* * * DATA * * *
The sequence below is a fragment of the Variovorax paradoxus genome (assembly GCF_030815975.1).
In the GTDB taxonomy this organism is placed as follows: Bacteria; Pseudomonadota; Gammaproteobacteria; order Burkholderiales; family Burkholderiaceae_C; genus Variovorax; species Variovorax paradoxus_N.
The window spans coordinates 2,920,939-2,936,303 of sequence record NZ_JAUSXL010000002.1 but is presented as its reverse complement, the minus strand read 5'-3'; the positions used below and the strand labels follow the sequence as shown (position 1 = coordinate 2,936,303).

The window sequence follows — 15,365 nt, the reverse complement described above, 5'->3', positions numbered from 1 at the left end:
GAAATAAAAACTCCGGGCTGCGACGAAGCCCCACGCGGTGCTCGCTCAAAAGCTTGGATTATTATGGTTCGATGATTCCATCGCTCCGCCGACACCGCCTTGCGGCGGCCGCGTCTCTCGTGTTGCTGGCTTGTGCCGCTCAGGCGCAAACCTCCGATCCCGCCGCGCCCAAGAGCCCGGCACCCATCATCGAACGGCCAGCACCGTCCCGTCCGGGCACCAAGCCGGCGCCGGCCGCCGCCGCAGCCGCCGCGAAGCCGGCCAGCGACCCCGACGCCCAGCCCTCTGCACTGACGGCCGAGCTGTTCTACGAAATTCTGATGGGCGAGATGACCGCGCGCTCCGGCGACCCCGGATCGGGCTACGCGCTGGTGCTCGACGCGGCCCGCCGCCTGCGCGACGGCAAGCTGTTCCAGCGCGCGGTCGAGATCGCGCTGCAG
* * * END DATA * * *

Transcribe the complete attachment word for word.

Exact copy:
The sequence below is a fragment of the Variovorax paradoxus genome (assembly GCF_030815975.1).
In the GTDB taxonomy this organism is placed as follows: Bacteria; Pseudomonadota; Gammaproteobacteria; order Burkholderiales; family Burkholderiaceae_C; genus Variovorax; species Variovorax paradoxus_N.
The window spans coordinates 2,920,939-2,936,303 of sequence record NZ_JAUSXL010000002.1 but is presented as its reverse complement, the minus strand read 5'-3'; the positions used below and the strand labels follow the sequence as shown (position 1 = coordinate 2,936,303).

The window sequence follows — 15,365 nt, the reverse complement described above, 5'->3', positions numbered from 1 at the left end:
GAAATAAAAACTCCGGGCTGCGACGAAGCCCCACGCGGTGCTCGCTCAAAAGCTTGGATTATTATGGTTCGATGATTCCATCGCTCCGCCGACACCGCCTTGCGGCGGCCGCGTCTCTCGTGTTGCTGGCTTGTGCCGCTCAGGCGCAAACCTCCGATCCCGCCGCGCCCAAGAGCCCGGCACCCATCATCGAACGGCCAGCACCGTCCCGTCCGGGCACCAAGCCGGCGCCGGCCGCCGCCGCAGCCGCCGCGAAGCCGGCCAGCGACCCCGACGCCCAGCCCTCTGCACTGACGGCCGAGCTGTTCTACGAAATTCTGATGGGCGAGATGACCGCGCGCTCCGGCGACCCCGGATCGGGCTACGCGCTGGTGCTCGACGCGGCCCGCCGCCTGCGCGACGGCAAGCTGTTCCAGCGCGCGGTCGAGATCGCGCTGCAG